Just because BYU big man Eric Mika didn’t get drafted on Thursday night doesn’t mean the NBA dream is over.
In fact, his path to the league is just beginning.
Mika’s choice to forego his final two years of eligibility in Provo looks like a bad decision on the surface, but it just may have been the perfect year to come out. After all, each NBA team has two extra roster spots to fill this year thanks to the new two-way deals that allow players to develop in the G-League while still holding their NBA rights. That’s 60 more chances to find a deal with an NBA club.
He has already found a home for the summer with the Miami Heat, who have been known in recent years for taking undrafted free agents – like Tyler Johnson and Rodney McGruder – and turning them into viable NBA players
And if that avenue doesn’t materialize, there is always the G-League route to hone his skills and hopefully develop enough of an outside game to catch the eye of NBA executives.
There has been the question of his advanced age – like 22 is old or something – limiting his chances. While that may have kept him from getting drafted, there is no way it will keep him from finding a roster spot, if he is good enough.
Just look at Pablo Prigioni as an example. After going undrafted in 1999, he spent more than a decade playing at a high level in Europe before signing a deal with the New York Knicks, at age 35.
By eclectico63 (Flickr: Knicks vs Wizards) [CC BY 2.0 (http://creativecommons.org/licenses/by/2.0)%5D, via Wikimedia Commons
He latest four years in the league, where he averaged 3.5 points and 2.8 assists in 270 before going back to Europe for one final year as a player before calling it a career.
Proof that his age didn’t matter, his skill level did.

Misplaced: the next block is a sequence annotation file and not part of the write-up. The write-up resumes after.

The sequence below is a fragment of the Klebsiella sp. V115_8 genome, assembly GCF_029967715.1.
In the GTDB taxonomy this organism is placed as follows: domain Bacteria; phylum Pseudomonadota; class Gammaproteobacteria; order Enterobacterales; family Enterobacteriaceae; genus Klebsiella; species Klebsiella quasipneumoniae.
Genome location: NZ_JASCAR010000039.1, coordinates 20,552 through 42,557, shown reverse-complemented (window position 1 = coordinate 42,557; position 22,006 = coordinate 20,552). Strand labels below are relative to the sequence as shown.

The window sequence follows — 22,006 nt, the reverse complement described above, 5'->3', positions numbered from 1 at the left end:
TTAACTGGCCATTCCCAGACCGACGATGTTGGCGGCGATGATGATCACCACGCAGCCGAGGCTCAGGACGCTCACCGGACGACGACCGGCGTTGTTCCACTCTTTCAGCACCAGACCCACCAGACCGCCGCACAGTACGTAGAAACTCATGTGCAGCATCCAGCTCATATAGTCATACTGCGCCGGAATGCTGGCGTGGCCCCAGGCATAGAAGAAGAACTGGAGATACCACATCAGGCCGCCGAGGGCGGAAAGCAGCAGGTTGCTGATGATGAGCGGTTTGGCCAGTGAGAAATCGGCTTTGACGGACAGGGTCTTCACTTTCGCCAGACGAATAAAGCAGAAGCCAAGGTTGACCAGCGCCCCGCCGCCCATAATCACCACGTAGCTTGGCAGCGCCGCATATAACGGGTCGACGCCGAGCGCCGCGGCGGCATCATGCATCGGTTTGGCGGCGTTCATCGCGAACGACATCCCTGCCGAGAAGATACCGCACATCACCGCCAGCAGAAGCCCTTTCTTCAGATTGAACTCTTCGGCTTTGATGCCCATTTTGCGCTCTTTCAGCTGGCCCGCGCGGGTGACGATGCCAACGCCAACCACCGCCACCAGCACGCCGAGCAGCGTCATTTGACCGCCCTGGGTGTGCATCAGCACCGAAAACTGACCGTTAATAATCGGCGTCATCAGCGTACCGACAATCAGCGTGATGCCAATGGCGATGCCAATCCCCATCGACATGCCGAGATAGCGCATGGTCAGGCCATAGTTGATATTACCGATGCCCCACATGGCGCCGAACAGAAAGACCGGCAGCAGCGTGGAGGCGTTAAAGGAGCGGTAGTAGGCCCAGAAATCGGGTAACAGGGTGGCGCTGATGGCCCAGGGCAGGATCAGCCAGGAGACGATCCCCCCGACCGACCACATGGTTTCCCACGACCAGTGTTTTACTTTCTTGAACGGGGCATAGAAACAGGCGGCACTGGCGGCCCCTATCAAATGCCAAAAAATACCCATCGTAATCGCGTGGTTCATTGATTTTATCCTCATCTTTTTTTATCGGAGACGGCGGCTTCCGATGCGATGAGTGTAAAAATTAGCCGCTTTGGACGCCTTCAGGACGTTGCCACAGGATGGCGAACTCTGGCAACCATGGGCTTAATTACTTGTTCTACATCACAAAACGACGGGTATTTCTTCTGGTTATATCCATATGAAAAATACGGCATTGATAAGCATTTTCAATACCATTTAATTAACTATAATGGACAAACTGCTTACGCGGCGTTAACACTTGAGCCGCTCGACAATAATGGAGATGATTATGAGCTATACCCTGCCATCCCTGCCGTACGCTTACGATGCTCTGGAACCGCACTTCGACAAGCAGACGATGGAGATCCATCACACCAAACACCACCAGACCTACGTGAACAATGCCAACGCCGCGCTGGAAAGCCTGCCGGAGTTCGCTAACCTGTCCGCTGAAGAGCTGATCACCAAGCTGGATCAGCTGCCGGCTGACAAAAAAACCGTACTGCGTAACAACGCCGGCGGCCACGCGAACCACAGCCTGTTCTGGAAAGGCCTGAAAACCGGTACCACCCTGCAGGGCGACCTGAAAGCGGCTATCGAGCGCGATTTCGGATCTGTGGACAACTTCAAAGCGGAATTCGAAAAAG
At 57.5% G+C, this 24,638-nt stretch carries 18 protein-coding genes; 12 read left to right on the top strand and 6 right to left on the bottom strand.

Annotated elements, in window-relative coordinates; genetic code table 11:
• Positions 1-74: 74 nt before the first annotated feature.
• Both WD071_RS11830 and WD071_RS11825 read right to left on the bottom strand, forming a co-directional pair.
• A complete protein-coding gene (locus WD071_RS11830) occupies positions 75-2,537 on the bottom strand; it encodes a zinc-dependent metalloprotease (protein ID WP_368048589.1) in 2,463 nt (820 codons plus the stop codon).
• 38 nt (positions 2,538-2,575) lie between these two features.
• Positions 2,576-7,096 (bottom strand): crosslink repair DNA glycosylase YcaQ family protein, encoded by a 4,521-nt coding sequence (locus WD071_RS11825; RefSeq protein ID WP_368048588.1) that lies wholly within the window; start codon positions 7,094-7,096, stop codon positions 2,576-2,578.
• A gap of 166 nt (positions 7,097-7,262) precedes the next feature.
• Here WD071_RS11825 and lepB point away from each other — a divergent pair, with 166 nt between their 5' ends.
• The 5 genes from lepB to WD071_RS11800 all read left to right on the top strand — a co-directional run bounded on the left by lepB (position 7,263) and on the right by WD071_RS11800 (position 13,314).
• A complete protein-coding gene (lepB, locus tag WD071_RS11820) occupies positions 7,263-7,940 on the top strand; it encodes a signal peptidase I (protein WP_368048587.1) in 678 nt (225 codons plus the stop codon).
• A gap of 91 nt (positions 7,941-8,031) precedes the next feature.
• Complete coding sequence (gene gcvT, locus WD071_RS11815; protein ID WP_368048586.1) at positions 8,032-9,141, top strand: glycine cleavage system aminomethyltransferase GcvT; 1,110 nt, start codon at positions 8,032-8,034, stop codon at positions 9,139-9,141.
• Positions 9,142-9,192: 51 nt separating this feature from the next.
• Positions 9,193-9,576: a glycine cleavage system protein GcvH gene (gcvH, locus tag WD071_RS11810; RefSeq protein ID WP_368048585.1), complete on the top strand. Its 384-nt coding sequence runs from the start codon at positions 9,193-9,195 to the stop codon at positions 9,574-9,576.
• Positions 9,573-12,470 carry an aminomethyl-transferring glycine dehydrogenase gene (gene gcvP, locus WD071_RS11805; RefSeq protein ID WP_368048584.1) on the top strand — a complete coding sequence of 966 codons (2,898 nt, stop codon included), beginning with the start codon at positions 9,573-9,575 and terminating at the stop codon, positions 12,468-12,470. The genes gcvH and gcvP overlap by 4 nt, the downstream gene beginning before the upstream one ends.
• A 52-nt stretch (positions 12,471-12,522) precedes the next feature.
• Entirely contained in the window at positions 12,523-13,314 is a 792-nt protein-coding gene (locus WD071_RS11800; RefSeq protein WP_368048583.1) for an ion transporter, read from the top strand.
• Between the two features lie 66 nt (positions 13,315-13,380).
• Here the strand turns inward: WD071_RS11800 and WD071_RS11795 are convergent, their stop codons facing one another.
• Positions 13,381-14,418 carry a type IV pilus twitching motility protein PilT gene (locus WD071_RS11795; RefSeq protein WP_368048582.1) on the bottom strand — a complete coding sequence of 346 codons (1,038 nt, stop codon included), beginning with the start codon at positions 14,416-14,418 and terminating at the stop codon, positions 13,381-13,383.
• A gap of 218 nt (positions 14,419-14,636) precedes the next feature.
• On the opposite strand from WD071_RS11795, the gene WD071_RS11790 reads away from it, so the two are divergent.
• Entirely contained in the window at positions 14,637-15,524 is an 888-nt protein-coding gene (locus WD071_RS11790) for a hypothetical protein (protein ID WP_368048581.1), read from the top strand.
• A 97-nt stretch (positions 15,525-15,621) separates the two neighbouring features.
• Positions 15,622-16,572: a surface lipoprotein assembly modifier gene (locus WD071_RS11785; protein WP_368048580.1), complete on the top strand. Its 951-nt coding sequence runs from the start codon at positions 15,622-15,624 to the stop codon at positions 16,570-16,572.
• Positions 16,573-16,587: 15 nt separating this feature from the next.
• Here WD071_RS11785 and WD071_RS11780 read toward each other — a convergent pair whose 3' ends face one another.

Speaking of Europe, that’s another great place for Mika to improve his game while still collecting a nice paycheck. There are hundreds of thousands if not millions of dollars available for best players on the top teams in Spain, Italy, Russia and China.
It was a path that worked for another Lone Peak star, Justin Hamilton.
By Steve Fry, GoIowaState.com [CC BY 2.0 (http://creativecommons.org/licenses/by/2.0)%5D, via Wikimedia Commons
After spending a couple of years bouncing between the NBA and the D-League, Hamilton signed a deal to play in Spain in 2015. It turned out to be a fantastic move for his NBA prospects as he turned a great year in Valencia into a two-year contract with the Brooklyn Nets.
Whether Mika finds a roster spot this season or he has to take the G-League or European route to reach his dreams, there will always be opportunities to find an NBA roster spot if he has the talent.
2 thoughts on “BYU basketball: Mika’s path to the NBA is just beginning”
How foolish Eric’s been. Could have actually got drafted if he would have been patient and built his stock and developed himself more. Foolish!
Really Jeremy? Are you saying that because you wanted him to play at BYU another year or do you actually believe that? Did you catch the part in the article that says his “advanced age” was to his detriment? This isn’t the NBA of old. Gone are the days of 4 years and a mission and then getting drafted. The draft is all about potential and measurements – if he had a crazy wingspan or something he would have been drafted. That’s just what it is. Another year wasn’t going to change the length of his arms or give him more potential, it was only going to make him older.